This is the story of a small-town, publicly-owned hospital that, after thriving for decades, is struggling and now in all likelihood about to be appended to a large regional health-care system. The tale of Berger Municipal Hospital is, like that of many sectors of the American economy, one defined by industrial consolidation and the costs that come with it. The story begins in 1929. That year, the city fathers of Circleville, Ohio, in the south-central part of the state, dedicated the town’s new hospital, funded partly with money willed by a local patron named Franklin Berger.

Last November, however, Circleville’s voters chose another direction, one that, in other places, has resulted in an economic hit to the community—mostly in the form of job losses and stagnant wages—as well as a lowered quality of care. At the urging of city and county leaders, and Berger’s administrators, residents voted to allow local politicians and the hospital’s board to begin a process to turn Berger, one of the last publicly owned and operated hospitals in the state, into a nonprofit private corporation. Following that, Berger would most likely be integrated into a larger regional system, probably the Columbus-based nonprofit Ohio Health, with which Berger has an ongoing relationship. The hospital and the local leaders campaigned hard for that approval, but not because it was the ideal future they envisioned. They feared that Berger wouldn't survive any other way.

​Read the full article.

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Telemedicine Should Be Neutral

By Dusty Nix - Ledger Enquirer

One of Georgia’s most serious challenges is access to health care in rural parts of the state. To call the situation a crisis is no overstatement. The shortage of physicians, nurses and other health care professionals outside the state’s metro areas is worsening, and rural hospitals in Georgia, which serve disproportionately poor and indigent populations, have been closing at an alarming rate.

Now, according to Georgia Health News, rural health care access in Georgia and elsewhere faces a new threat that most of us probably didn’t think of in health terms at all — the Federal Communications Commission’s recent decision to end “net neutrality” rules that prohibited telecom companies from giving (or selling) different levels of priority connectivity — to divide the Internet, as GHN put it, into “slow” and “fast” lanes.

Read the full editorial.

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Mark Your Calendar

For more information about these and other events, visit the VRHA Calendar

February 6-8: Rural Health Policy Institute - Washington, DC
March 3: Educational Forum on Prescription Drug Abuse - Martinsville
March 4: Educational Forum on Prescription Drug Abuse - Roanoke
April 15-17: MATRC Annual Telehealth Summit - Hershey, PA
May 8: Health Equity Conference - New Orleans, LA
May 8: Rural Medical Education Conference - New Orleans, LA
May 8-11: Annual Rural Health Conference - New Orleans, LA
May 8-11: Rural Hospital Innovation Summit - New Orleans, LA

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Model Program:Health Care Collaborative of Rural Missouri's Network Projects
To reach out to underserved adults living in rural West Central Missouri, The Health Care Collaborative of Rural Missouri's Network organizes Project Connect, a 1-day public health event that offers free public health and human services.

Model Program: Wyoming Trauma Telehealth Treatment Clinic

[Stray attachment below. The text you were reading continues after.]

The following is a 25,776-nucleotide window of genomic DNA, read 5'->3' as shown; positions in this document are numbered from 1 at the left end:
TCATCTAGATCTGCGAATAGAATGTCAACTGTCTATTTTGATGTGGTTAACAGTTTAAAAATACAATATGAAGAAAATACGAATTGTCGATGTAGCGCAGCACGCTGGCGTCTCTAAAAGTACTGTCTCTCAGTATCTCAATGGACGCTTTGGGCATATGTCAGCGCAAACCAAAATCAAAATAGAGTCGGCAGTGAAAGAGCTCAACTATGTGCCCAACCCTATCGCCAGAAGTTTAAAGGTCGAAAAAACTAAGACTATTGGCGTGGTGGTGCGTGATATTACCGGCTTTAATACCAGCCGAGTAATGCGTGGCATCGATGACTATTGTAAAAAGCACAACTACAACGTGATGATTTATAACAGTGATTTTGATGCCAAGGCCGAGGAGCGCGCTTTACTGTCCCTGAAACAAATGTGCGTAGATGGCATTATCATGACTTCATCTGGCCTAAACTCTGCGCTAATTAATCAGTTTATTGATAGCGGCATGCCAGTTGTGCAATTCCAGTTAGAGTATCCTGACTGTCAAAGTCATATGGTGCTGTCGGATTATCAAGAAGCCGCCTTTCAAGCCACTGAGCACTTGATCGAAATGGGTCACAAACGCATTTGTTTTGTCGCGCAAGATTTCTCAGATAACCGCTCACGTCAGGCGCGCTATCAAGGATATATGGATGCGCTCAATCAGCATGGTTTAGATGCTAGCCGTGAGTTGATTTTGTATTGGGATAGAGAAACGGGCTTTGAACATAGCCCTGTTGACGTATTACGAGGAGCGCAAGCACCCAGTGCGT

The WTTTC relies on psychology doctoral students to provide psychotherapy via telehealth to crisis center clients in Wyoming.

Modernizing Rural Health Clinic Provisions
Reviews Rural Health Clinics (RHCs) statutory authorization and current regulations to identify areas for improvement to meet the current and future healthcare needs. Includes recommendations regarding payment options, program support, services offered, workforce issues, and law requirements.

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Funding Opportunities

For funding opportunities without a specific deadline, please visit the VRHA Resources page
Citizens' Institute on Rural Design
The Citizens' Institute on Rural Design (CIRD) provides rural communities throughout the United States access to the resources they need to convert their own good ideas into reality. CIRD is offering competitive funding to as many as four small towns or rural communities to host an intensive, two-day community workshop to help build their capacity to solve their design challenges. The CIRD 2018 program is focused on helping rural leaders and residents come together to find creative solutions for the following design issues: Multimodal Transportation, Healthy Living by Design, and Main Streets. CIRD’s contribution includes a $10,000 stipend and in-kind technical assistance services. Support is provided for rural communities with a population of 50,000 or under.
The application deadline is February 16, 2018.

VMDAEC Education Scholarship
Each year, the Education Scholarship Foundation awards $1,000 scholarships. Primary residence of applicant's parent or legal guardian must receive its power from one of the 15 electric cooperatives served by Virginia, Maryland & Delaware Association of Electric Cooperatives (VMDAEC). Applicants applying for a 2018 scholarship must be a senior graduating from either high school or home school in 2018.

Reeve Foundation Quality of Life Grants
Grants to nonprofit organizations that provide services to improve the daily lives of people with paralysis.
Letter of Intent (Required): Feb 15, 2018
Application Deadline: Mar 17, 2018

Drug Free Communities Support Program
Awards funding to coalitions working to reduce substance abuse among youth and to establish and strengthen collaboration among communities, organizations, and governmental entities.
Geographic coverage: Nationwide
Application Deadline: Mar 29, 2018